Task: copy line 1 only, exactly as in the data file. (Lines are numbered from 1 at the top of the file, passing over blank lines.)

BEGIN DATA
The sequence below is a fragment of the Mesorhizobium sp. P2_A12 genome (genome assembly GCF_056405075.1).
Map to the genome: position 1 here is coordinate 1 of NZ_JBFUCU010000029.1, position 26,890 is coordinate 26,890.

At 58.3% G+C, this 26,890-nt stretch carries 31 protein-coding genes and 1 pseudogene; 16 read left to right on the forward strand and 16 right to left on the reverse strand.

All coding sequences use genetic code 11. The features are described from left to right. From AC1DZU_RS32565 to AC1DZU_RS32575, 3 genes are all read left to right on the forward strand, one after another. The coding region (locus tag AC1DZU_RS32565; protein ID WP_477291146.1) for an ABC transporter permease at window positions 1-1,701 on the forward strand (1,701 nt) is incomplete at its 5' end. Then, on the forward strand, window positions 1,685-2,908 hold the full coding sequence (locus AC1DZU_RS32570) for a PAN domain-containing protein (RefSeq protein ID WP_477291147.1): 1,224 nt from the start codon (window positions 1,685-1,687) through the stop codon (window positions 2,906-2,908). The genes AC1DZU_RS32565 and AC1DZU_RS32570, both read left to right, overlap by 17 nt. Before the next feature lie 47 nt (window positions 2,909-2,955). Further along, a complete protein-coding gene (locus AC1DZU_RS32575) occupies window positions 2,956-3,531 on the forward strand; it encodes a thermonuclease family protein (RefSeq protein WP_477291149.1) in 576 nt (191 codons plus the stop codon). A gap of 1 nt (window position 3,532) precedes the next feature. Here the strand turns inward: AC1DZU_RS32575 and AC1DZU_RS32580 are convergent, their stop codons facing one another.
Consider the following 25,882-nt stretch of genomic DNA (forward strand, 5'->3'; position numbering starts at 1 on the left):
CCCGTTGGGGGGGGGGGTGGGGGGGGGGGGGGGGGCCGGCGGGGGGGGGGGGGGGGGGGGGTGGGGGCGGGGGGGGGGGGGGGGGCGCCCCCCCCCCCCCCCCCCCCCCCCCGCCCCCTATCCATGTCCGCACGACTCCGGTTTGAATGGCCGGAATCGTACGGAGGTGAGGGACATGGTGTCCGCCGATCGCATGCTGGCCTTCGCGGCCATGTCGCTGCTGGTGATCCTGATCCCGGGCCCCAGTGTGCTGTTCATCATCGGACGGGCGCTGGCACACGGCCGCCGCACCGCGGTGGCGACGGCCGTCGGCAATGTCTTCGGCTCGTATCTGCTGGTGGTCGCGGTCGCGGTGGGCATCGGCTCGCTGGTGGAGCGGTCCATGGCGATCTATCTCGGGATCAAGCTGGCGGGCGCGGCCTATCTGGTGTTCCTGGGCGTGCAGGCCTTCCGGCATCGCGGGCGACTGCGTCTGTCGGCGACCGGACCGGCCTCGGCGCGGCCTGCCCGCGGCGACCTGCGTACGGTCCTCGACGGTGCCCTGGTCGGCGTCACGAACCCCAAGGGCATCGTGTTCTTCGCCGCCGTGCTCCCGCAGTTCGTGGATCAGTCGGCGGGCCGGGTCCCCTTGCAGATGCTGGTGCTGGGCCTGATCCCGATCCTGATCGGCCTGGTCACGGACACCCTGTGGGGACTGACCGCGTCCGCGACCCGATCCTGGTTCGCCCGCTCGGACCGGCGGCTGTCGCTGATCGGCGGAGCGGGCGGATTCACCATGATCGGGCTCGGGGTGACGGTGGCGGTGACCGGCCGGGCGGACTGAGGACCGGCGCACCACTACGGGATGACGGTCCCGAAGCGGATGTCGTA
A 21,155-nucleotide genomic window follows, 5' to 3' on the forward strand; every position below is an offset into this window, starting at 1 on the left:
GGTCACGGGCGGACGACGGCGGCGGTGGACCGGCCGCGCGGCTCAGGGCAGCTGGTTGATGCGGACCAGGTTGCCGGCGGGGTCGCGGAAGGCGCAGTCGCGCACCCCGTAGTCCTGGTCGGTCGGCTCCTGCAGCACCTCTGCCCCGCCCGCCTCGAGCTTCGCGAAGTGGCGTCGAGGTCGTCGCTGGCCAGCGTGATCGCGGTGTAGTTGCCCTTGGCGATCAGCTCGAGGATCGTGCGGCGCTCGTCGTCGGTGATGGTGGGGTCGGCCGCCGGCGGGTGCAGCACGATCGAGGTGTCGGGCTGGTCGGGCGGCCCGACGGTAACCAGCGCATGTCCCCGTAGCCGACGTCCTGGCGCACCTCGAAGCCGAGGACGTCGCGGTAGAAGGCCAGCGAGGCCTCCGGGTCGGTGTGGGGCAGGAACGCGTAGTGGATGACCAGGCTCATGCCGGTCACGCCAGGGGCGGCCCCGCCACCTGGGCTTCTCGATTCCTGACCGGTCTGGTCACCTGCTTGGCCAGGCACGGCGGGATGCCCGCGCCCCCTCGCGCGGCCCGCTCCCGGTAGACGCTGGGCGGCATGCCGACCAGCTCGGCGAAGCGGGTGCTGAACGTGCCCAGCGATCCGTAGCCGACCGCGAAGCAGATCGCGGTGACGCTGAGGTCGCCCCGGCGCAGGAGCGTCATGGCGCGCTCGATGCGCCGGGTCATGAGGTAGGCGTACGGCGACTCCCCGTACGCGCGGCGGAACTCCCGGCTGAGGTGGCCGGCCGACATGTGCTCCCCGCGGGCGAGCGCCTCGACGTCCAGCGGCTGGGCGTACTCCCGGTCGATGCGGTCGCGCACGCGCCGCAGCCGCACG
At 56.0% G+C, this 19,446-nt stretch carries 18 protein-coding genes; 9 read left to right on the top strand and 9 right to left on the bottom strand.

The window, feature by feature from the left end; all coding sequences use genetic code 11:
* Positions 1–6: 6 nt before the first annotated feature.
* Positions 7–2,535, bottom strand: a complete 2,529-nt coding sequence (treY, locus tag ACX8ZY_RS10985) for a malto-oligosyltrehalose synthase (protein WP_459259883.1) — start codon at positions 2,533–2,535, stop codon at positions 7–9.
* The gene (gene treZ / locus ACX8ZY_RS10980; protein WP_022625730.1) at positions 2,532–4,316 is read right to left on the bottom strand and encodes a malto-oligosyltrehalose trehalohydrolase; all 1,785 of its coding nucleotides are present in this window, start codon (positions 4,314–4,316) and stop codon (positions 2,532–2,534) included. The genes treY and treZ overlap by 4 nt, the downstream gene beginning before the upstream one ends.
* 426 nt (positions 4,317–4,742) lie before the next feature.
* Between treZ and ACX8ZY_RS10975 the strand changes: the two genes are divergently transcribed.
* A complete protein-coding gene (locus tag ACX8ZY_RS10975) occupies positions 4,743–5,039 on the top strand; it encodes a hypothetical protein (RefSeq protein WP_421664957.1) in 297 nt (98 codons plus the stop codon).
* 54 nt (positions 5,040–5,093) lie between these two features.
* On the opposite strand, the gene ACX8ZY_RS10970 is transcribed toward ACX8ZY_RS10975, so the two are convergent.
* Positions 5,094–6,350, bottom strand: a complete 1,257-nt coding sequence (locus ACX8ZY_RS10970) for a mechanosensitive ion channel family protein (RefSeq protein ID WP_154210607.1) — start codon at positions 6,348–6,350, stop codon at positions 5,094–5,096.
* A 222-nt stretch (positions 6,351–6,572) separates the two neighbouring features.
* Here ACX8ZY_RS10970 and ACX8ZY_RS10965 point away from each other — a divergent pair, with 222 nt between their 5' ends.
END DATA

The sequence below is a fragment of the Mesorhizobium sp. P2_A12 genome (genome assembly GCF_056405075.1).